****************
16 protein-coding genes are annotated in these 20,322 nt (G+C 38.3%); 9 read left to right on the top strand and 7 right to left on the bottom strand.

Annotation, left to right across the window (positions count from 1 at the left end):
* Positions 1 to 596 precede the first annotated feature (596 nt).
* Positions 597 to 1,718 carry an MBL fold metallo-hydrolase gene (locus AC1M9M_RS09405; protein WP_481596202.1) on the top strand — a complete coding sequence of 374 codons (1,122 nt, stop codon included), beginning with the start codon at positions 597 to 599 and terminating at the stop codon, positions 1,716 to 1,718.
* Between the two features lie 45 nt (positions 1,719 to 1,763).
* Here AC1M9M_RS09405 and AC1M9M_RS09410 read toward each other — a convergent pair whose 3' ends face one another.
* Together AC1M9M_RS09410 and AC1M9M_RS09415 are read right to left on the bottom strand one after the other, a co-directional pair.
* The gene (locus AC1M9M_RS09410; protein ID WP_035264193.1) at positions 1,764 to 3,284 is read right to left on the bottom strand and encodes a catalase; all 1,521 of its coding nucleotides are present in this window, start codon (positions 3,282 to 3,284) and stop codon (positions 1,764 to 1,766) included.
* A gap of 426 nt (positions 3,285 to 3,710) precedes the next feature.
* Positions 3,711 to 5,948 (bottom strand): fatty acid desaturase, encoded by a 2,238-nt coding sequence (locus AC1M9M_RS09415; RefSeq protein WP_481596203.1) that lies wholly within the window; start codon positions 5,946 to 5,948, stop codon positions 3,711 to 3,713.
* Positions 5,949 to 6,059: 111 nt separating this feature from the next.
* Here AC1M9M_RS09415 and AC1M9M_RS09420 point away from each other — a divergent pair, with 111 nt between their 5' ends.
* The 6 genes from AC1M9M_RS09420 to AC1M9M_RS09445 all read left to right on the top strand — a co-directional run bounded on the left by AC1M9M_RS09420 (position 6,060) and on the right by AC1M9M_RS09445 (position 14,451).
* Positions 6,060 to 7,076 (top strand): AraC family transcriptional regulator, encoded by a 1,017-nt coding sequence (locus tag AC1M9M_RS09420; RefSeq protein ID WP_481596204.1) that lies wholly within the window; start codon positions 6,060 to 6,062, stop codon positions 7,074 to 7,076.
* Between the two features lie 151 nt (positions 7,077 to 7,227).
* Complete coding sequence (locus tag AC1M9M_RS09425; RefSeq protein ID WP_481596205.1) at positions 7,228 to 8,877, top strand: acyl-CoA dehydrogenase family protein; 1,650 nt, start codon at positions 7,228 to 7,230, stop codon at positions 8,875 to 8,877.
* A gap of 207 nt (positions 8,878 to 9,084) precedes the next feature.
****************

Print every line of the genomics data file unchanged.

16 protein-coding genes are annotated in these 20,322 nt (G+C 38.3%); 9 read left to right on the top strand and 7 right to left on the bottom strand.

Annotation, left to right across the window (positions count from 1 at the left end):
* Positions 1 to 596 precede the first annotated feature (596 nt).
* Positions 597 to 1,718 carry an MBL fold metallo-hydrolase gene (locus AC1M9M_RS09405; protein WP_481596202.1) on the top strand — a complete coding sequence of 374 codons (1,122 nt, stop codon included), beginning with the start codon at positions 597 to 599 and terminating at the stop codon, positions 1,716 to 1,718.
* Between the two features lie 45 nt (positions 1,719 to 1,763).
* Here AC1M9M_RS09405 and AC1M9M_RS09410 read toward each other — a convergent pair whose 3' ends face one another.
* Together AC1M9M_RS09410 and AC1M9M_RS09415 are read right to left on the bottom strand one after the other, a co-directional pair.
* The gene (locus AC1M9M_RS09410; protein ID WP_035264193.1) at positions 1,764 to 3,284 is read right to left on the bottom strand and encodes a catalase; all 1,521 of its coding nucleotides are present in this window, start codon (positions 3,282 to 3,284) and stop codon (positions 1,764 to 1,766) included.
* A gap of 426 nt (positions 3,285 to 3,710) precedes the next feature.
* Positions 3,711 to 5,948 (bottom strand): fatty acid desaturase, encoded by a 2,238-nt coding sequence (locus AC1M9M_RS09415; RefSeq protein WP_481596203.1) that lies wholly within the window; start codon positions 5,946 to 5,948, stop codon positions 3,711 to 3,713.
* Positions 5,949 to 6,059: 111 nt separating this feature from the next.
* Here AC1M9M_RS09415 and AC1M9M_RS09420 point away from each other — a divergent pair, with 111 nt between their 5' ends.
* The 6 genes from AC1M9M_RS09420 to AC1M9M_RS09445 all read left to right on the top strand — a co-directional run bounded on the left by AC1M9M_RS09420 (position 6,060) and on the right by AC1M9M_RS09445 (position 14,451).
* Positions 6,060 to 7,076 (top strand): AraC family transcriptional regulator, encoded by a 1,017-nt coding sequence (locus tag AC1M9M_RS09420; RefSeq protein ID WP_481596204.1) that lies wholly within the window; start codon positions 6,060 to 6,062, stop codon positions 7,074 to 7,076.
* Between the two features lie 151 nt (positions 7,077 to 7,227).
* Complete coding sequence (locus tag AC1M9M_RS09425; RefSeq protein ID WP_481596205.1) at positions 7,228 to 8,877, top strand: acyl-CoA dehydrogenase family protein; 1,650 nt, start codon at positions 7,228 to 7,230, stop codon at positions 8,875 to 8,877.
* A gap of 207 nt (positions 8,878 to 9,084) precedes the next feature.